There are certain things you should do if a child tells you about sexual abuse. Click here to learn more about what to do for sexually abused teens & children.

Realizing your child has been sexually abused is one of the worst feelings in the world. Authorities estimate that one in 9 girls and 1 in 53 boys under 18 will suffer sexual abuse.

The effects of sexual abuse are traumatic and can be catastrophic. Sexually abused teens and children are four times more likely to develop drug addiction and three times more likely to suffer from depression as adults.

However, neither sexually abused children nor their parents are defenseless. There is a large network of specialized social workers, sympathetic attorneys, and expert police officers ready to help. Read on to learn more about what to do for sexually abused teens and children.

Defining Sexual Abuse

Sexual abuse is a horrible crime in all its forms, but sometimes it’s not obvious. By definition, all the following are considered sexual abuse and are persecuted by law:

  • Any form of physical contact with sexual intent
  • Forcing a child to touch an abuse with sexual intent
  • Voyeurism
  • Creating, distributing, or owning child pornography
  • Exposing a child to any form of pornography
  • Performing sexual acts in front of a child

There are several other actions that constitute sexual abuse. The court decides the severity of punishment for each sexual offender based on the extent of abuse and the offender’s mental status.

Today, victims of sexual abuse are more protected than ever. For example, since February 2019, the New York Child Victims Act has expanded the rights of sexual abuse victims to further protects those most vulnerable.

What to Do If a Child Discloses Sexual Abuse

It takes bravery for a child to tell you they have been sexually abused. Breaking the silence is the first step, but parents or caretakers have to take it from there.

The first thing you should do is to reassure the child they are going to be okay. Sexual abuse is traumatic but with the right support, the child can go on and live a happy and productive life.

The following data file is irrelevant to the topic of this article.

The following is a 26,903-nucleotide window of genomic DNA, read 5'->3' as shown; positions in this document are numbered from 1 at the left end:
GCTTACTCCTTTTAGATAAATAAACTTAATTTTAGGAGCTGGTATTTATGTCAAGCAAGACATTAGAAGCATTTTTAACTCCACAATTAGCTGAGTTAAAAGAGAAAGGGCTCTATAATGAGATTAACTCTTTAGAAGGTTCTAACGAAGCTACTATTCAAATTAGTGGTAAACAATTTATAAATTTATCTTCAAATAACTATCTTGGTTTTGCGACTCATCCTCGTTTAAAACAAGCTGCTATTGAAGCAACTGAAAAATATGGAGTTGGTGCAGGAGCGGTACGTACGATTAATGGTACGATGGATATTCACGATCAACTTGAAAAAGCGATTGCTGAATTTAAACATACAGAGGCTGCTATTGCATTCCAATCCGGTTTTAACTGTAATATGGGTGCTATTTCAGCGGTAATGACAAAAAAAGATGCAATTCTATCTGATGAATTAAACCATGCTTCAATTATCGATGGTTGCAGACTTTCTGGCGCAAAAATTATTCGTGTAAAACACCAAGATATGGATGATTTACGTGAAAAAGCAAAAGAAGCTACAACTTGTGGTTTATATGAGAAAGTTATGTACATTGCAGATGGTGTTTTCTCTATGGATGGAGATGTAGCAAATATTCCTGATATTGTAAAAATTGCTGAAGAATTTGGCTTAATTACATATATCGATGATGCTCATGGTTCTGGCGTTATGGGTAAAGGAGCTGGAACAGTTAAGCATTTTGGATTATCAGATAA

False disclosures are rare, so believe in your child. Listen closely to what they have to say. Thank the child for telling you and don’t dismiss their claims, even if they sound terrible.

Try to remain calm throughout the whole process, as your emotions might further distress the child. Instead, focus to build trust and safety with the child, and channel your outrage towards responsible.

Finally, you should report sexual abuse as soon as possible. There are several ways you can report abuse to the authorities:

  • Call 911 if your child is in immediate danger
  • Visit your local police station and file a report
  • Take the child to a medical center for medical treatment for injuries resulting from sexual abuse

Whatever you do, don’t try to handle the problem yourself, and don’t think it can go away if you remain silent!

Do You Know Sexually Abused Teens and Children? Act Today!

With proven expertise in the areas of family law, shoplifting, sexual offenses, drug offenses, fire accidents and many more, we know what it takes to champion the case of sexually abused teens and children.

Our sympathetic lawyers help clients who have suffered from sexual abuse. Contact us today to find out how we can protect your rights or the rights of your children.

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